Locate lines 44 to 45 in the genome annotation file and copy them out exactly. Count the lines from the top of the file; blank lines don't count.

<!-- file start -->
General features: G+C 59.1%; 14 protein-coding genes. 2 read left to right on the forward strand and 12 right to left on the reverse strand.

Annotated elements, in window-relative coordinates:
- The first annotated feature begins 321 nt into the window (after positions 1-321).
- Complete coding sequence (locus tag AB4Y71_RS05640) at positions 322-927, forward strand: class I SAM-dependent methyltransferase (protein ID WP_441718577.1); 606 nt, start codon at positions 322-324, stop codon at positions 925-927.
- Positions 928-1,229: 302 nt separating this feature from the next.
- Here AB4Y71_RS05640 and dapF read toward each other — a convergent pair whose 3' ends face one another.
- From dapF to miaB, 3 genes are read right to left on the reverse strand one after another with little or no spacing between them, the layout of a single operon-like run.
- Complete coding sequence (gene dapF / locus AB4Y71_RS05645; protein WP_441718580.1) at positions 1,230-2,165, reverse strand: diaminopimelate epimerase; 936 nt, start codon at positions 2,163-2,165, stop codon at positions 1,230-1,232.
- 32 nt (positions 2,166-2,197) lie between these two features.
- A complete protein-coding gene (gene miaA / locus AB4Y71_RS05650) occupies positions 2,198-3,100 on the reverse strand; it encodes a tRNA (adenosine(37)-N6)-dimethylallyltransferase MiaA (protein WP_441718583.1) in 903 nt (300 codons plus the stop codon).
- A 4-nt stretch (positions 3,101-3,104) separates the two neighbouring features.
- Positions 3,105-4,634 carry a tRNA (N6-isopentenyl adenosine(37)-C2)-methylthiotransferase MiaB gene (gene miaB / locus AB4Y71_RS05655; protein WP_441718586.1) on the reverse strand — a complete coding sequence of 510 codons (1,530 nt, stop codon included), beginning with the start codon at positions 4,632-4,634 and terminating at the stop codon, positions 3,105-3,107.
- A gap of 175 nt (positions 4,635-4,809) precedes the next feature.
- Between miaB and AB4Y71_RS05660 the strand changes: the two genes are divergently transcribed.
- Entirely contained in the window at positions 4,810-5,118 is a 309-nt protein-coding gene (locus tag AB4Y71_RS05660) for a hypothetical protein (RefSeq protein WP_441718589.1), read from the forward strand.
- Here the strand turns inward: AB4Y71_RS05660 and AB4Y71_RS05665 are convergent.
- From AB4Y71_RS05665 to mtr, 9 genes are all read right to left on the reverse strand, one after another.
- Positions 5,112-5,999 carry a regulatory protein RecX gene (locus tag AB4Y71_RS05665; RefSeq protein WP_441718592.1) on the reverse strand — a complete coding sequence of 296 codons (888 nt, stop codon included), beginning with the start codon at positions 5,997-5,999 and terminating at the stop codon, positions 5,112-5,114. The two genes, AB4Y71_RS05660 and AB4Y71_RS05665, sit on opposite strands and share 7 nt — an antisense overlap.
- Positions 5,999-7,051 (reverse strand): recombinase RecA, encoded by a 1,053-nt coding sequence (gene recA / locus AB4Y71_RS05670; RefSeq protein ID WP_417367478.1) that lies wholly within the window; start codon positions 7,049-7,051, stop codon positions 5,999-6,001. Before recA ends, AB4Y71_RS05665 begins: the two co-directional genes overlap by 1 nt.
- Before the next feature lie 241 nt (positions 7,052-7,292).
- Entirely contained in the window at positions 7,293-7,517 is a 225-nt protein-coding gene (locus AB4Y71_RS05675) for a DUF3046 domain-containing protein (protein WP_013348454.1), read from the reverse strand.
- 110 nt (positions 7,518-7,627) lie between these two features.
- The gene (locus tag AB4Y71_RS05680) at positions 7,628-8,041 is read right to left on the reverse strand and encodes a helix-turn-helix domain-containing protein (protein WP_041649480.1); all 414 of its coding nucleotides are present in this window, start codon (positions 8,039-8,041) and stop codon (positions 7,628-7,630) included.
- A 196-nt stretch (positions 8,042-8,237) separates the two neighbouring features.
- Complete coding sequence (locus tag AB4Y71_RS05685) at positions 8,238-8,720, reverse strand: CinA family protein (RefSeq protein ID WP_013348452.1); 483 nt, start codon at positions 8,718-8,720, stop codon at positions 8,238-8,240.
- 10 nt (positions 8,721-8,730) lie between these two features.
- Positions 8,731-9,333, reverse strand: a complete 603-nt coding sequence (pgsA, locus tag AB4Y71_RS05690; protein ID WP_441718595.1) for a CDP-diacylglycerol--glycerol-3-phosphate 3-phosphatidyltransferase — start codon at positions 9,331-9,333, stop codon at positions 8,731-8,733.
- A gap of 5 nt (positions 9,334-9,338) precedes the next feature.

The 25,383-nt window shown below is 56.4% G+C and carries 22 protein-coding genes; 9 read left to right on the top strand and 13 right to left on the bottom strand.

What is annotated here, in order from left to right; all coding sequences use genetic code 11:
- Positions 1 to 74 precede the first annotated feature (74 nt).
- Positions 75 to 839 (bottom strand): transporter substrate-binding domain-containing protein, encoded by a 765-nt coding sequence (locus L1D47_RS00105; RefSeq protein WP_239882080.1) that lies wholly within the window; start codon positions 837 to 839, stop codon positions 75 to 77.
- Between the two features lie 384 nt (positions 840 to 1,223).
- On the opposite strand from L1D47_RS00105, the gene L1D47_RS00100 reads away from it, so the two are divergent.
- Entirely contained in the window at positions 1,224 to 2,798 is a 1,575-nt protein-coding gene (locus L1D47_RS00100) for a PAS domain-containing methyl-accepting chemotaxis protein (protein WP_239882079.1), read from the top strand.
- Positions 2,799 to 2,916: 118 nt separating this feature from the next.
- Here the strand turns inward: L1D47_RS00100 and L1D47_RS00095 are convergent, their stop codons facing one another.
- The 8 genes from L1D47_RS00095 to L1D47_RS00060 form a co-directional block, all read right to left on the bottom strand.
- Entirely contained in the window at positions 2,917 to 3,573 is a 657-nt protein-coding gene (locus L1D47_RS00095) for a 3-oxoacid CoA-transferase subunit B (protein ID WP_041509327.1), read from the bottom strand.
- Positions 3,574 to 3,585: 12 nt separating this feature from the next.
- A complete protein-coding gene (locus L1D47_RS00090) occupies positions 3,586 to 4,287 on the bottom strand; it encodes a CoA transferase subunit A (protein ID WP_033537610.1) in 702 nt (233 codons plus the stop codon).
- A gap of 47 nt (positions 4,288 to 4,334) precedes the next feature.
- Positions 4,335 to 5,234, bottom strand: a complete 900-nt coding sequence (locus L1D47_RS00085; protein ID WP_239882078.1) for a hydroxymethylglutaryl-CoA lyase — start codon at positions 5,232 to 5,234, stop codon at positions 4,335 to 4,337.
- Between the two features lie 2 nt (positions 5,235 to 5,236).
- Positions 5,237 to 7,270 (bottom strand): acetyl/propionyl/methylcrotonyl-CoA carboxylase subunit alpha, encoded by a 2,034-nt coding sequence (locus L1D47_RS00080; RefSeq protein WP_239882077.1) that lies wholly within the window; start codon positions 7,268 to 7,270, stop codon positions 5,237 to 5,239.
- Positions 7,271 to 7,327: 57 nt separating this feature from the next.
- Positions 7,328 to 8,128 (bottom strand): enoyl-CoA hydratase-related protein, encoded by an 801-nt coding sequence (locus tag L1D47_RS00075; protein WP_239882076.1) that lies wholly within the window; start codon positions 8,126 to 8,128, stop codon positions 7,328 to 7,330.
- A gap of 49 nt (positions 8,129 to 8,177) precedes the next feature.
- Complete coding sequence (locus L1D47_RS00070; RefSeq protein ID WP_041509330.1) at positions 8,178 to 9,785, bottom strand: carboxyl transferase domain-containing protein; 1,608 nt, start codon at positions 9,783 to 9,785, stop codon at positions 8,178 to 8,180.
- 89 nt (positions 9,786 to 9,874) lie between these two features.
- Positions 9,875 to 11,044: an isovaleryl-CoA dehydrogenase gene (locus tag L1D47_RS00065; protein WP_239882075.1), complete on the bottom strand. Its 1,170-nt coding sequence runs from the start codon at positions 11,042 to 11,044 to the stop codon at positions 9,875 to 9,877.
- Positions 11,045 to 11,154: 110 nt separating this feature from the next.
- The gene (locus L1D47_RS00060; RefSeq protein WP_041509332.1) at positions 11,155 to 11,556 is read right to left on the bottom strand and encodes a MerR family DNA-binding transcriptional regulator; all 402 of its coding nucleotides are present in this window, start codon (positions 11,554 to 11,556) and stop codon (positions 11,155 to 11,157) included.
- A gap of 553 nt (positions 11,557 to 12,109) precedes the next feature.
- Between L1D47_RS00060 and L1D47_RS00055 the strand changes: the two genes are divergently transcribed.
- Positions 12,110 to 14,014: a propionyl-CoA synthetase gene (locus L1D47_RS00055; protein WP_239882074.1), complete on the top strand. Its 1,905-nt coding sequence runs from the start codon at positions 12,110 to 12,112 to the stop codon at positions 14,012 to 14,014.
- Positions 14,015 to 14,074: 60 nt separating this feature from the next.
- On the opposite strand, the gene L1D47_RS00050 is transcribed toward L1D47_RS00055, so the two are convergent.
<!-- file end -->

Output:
- Between the two features lie 2 nt (positions 5,235 to 5,236).
- Positions 5,237 to 7,270 (bottom strand): acetyl/propionyl/methylcrotonyl-CoA carboxylase subunit alpha, encoded by a 2,034-nt coding sequence (locus L1D47_RS00080; RefSeq protein WP_239882077.1) that lies wholly within the window; start codon positions 7,268 to 7,270, stop codon positions 5,237 to 5,239.